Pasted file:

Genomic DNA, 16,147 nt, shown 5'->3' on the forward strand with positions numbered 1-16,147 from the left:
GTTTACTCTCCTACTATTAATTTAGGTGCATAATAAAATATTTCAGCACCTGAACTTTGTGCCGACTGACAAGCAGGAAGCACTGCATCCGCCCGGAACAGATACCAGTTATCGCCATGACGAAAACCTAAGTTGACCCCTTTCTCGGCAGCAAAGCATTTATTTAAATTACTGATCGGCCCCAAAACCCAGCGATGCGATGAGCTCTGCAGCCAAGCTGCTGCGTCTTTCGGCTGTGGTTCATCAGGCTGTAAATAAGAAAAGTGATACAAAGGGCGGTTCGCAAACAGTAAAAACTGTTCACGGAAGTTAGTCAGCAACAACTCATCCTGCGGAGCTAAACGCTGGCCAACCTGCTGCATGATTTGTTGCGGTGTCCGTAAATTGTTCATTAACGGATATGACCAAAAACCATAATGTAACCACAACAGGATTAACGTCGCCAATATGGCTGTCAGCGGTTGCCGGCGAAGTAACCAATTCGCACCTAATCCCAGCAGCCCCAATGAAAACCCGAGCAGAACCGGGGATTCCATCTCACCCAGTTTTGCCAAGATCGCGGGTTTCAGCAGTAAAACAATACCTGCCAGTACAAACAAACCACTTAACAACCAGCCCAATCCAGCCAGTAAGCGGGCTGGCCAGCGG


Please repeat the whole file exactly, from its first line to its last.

Genomic DNA, 16,147 nt, shown 5'->3' on the forward strand with positions numbered 1-16,147 from the left:
GTTTACTCTCCTACTATTAATTTAGGTGCATAATAAAATATTTCAGCACCTGAACTTTGTGCCGACTGACAAGCAGGAAGCACTGCATCCGCCCGGAACAGATACCAGTTATCGCCATGACGAAAACCTAAGTTGACCCCTTTCTCGGCAGCAAAGCATTTATTTAAATTACTGATCGGCCCCAAAACCCAGCGATGCGATGAGCTCTGCAGCCAAGCTGCTGCGTCTTTCGGCTGTGGTTCATCAGGCTGTAAATAAGAAAAGTGATACAAAGGGCGGTTCGCAAACAGTAAAAACTGTTCACGGAAGTTAGTCAGCAACAACTCATCCTGCGGAGCTAAACGCTGGCCAACCTGCTGCATGATTTGTTGCGGTGTCCGTAAATTGTTCATTAACGGATATGACCAAAAACCATAATGTAACCACAACAGGATTAACGTCGCCAATATGGCTGTCAGCGGTTGCCGGCGAAGTAACCAATTCGCACCTAATCCCAGCAGCCCCAATGAAAACCCGAGCAGAACCGGGGATTCCATCTCACCCAGTTTTGCCAAGATCGCGGGTTTCAGCAGTAAAACAATACCTGCCAGTACAAACAAACCACTTAACAACCAGCCCAATCCAGCCAGTAAGCGGGCTGGCCAGCGG